HARD PRESSED TAXI drivers are facing further regulation in Moray with councillors being asked to decide this week if drivers should submit medical reports with their license applications.
The reports – which are expected to cost the local authority a minimum of between £100 and £125 each – was one of the changes agreed last year in a review of taxi licensing conditions in Moray.
Members of the licensing committee will be choose between reaffirming the previous decision or reversing that decision and so allowing taxi license applicants to drive without obtaining a medical report to prove their fitness to do so.
The medical reports were initially backed by the taxi trade on the grounds of public safety – however, new consultation suggests that they now believe it was “unduly onerous and unnecessary”. However, councillors may now take a different view in particular against the backdrop of the Glasgow bin lorry tragedy.
In their report council officials say that while the cost of the medical reports would fall on the local authority it could be recovered through an increase in licensing fees.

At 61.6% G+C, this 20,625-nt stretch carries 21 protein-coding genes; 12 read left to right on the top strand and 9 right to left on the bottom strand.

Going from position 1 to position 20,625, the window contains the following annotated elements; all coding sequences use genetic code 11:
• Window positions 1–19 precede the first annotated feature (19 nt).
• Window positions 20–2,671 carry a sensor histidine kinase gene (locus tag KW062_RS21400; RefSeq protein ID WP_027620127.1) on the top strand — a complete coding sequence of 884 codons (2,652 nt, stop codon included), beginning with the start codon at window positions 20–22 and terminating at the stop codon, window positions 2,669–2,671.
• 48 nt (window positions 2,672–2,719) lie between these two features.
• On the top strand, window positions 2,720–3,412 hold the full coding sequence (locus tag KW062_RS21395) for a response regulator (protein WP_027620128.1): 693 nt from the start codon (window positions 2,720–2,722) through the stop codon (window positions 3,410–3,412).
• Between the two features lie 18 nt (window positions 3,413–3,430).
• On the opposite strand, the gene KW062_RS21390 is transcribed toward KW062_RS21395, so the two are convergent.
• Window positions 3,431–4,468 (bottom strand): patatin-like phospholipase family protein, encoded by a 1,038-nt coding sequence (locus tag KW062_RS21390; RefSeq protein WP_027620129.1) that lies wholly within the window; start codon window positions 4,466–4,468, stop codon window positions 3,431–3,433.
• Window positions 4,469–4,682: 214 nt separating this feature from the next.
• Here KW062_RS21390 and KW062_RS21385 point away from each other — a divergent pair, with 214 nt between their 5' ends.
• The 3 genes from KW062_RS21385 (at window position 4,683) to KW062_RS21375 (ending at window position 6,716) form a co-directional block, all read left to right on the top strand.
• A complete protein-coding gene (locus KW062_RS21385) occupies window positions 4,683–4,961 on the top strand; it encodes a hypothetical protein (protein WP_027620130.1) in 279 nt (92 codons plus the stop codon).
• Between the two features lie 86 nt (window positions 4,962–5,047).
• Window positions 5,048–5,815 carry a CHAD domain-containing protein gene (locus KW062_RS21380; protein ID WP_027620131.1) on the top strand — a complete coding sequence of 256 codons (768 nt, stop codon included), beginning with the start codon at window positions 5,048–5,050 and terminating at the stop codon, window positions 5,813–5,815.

The report says: “It is estimated that the cost of reports would be at least £100 to £125 each and approximately 200 would be required per annum. This is a total estimated cost of £20,000 to £25,000.”
Currently taxi license applications are required to disclose any medical conditions that might affect their ability to drive. They are asked specifically about heart problems and diabetes – and if issues are identified a report is then sought and paid for by the licensing authority.
The report adds: “Under self-disclosure, very few reports are required. That implies that for a large percentage of applications the report would be of no added value unless prospective drivers could be said to be concealing medical conditions.
“There is no evidence to confirm this and no ‘hidden’ medical conditions have been found.”